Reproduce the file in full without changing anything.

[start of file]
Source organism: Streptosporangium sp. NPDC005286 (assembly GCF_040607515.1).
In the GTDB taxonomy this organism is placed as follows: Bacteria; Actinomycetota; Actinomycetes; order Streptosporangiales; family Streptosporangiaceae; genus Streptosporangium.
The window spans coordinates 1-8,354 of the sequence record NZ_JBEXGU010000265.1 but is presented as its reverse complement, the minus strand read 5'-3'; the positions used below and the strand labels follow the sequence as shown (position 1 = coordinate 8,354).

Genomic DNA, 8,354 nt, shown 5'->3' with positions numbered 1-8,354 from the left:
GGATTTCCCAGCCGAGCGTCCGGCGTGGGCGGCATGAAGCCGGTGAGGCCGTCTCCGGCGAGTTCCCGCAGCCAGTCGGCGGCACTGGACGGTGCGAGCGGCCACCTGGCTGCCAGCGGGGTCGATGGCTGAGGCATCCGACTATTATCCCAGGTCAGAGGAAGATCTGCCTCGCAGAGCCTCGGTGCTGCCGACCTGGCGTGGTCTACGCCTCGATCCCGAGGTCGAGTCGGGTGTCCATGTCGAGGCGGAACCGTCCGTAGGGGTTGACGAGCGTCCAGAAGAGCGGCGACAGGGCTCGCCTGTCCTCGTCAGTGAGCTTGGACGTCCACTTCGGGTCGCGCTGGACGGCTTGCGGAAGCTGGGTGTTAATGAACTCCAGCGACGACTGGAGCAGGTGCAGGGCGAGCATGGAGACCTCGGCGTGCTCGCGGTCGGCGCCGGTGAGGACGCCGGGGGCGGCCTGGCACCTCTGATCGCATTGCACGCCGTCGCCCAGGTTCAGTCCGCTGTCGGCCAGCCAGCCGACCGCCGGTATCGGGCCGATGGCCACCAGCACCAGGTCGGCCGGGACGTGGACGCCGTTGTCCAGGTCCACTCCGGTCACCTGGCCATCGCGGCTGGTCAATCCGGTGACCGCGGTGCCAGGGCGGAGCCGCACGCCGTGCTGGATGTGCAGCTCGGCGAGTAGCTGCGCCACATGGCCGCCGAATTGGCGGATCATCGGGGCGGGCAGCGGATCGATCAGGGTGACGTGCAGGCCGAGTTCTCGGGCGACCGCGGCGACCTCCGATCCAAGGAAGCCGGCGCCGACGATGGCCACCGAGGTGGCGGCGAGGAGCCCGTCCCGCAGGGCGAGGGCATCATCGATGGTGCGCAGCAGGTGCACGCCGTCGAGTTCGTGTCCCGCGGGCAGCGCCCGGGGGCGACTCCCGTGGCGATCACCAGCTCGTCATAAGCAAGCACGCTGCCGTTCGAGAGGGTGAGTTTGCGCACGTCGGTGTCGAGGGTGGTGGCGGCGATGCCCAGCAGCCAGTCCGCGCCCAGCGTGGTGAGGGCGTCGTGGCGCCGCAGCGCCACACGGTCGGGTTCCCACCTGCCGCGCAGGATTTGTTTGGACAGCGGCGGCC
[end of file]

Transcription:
Source organism: Streptosporangium sp. NPDC005286 (assembly GCF_040607515.1).
In the GTDB taxonomy this organism is placed as follows: Bacteria; Actinomycetota; Actinomycetes; order Streptosporangiales; family Streptosporangiaceae; genus Streptosporangium.
The window spans coordinates 1-8,354 of the sequence record NZ_JBEXGU010000265.1 but is presented as its reverse complement, the minus strand read 5'-3'; the positions used below and the strand labels follow the sequence as shown (position 1 = coordinate 8,354).

Genomic DNA, 8,354 nt, shown 5'->3' with positions numbered 1-8,354 from the left:
GGATTTCCCAGCCGAGCGTCCGGCGTGGGCGGCATGAAGCCGGTGAGGCCGTCTCCGGCGAGTTCCCGCAGCCAGTCGGCGGCACTGGACGGTGCGAGCGGCCACCTGGCTGCCAGCGGGGTCGATGGCTGAGGCATCCGACTATTATCCCAGGTCAGAGGAAGATCTGCCTCGCAGAGCCTCGGTGCTGCCGACCTGGCGTGGTCTACGCCTCGATCCCGAGGTCGAGTCGGGTGTCCATGTCGAGGCGGAACCGTCCGTAGGGGTTGACGAGCGTCCAGAAGAGCGGCGACAGGGCTCGCCTGTCCTCGTCAGTGAGCTTGGACGTCCACTTCGGGTCGCGCTGGACGGCTTGCGGAAGCTGGGTGTTAATGAACTCCAGCGACGACTGGAGCAGGTGCAGGGCGAGCATGGAGACCTCGGCGTGCTCGCGGTCGGCGCCGGTGAGGACGCCGGGGGCGGCCTGGCACCTCTGATCGCATTGCACGCCGTCGCCCAGGTTCAGTCCGCTGTCGGCCAGCCAGCCGACCGCCGGTATCGGGCCGATGGCCACCAGCACCAGGTCGGCCGGGACGTGGACGCCGTTGTCCAGGTCCACTCCGGTCACCTGGCCATCGCGGCTGGTCAATCCGGTGACCGCGGTGCCAGGGCGGAGCCGCACGCCGTGCTGGATGTGCAGCTCGGCGAGTAGCTGCGCCACATGGCCGCCGAATTGGCGGATCATCGGGGCGGGCAGCGGATCGATCAGGGTGACGTGCAGGCCGAGTTCTCGGGCGACCGCGGCGACCTCCGATCCAAGGAAGCCGGCGCCGACGATGGCCACCGAGGTGGCGGCGAGGAGCCCGTCCCGCAGGGCGAGGGCATCATCGATGGTGCGCAGCAGGTGCACGCCGTCGAGTTCGTGTCCCGCGGGCAGCGCCCGGGGGCGACTCCCGTGGCGATCACCAGCTCGTCATAAGCAAGCACGCTGCCGTTCGAGAGGGTGAGTTTGCGCACGTCGGTGTCGAGGGTGGTGGCGGCGATGCCCAGCAGCCAGTCCGCGCCCAGCGTGGTGAGGGCGTCGTGGCGCCGCAGCGCCACACGGTCGGGTTCCCACCTGCCGCGCAGGATTTGTTTGGACAGCGGCGGCC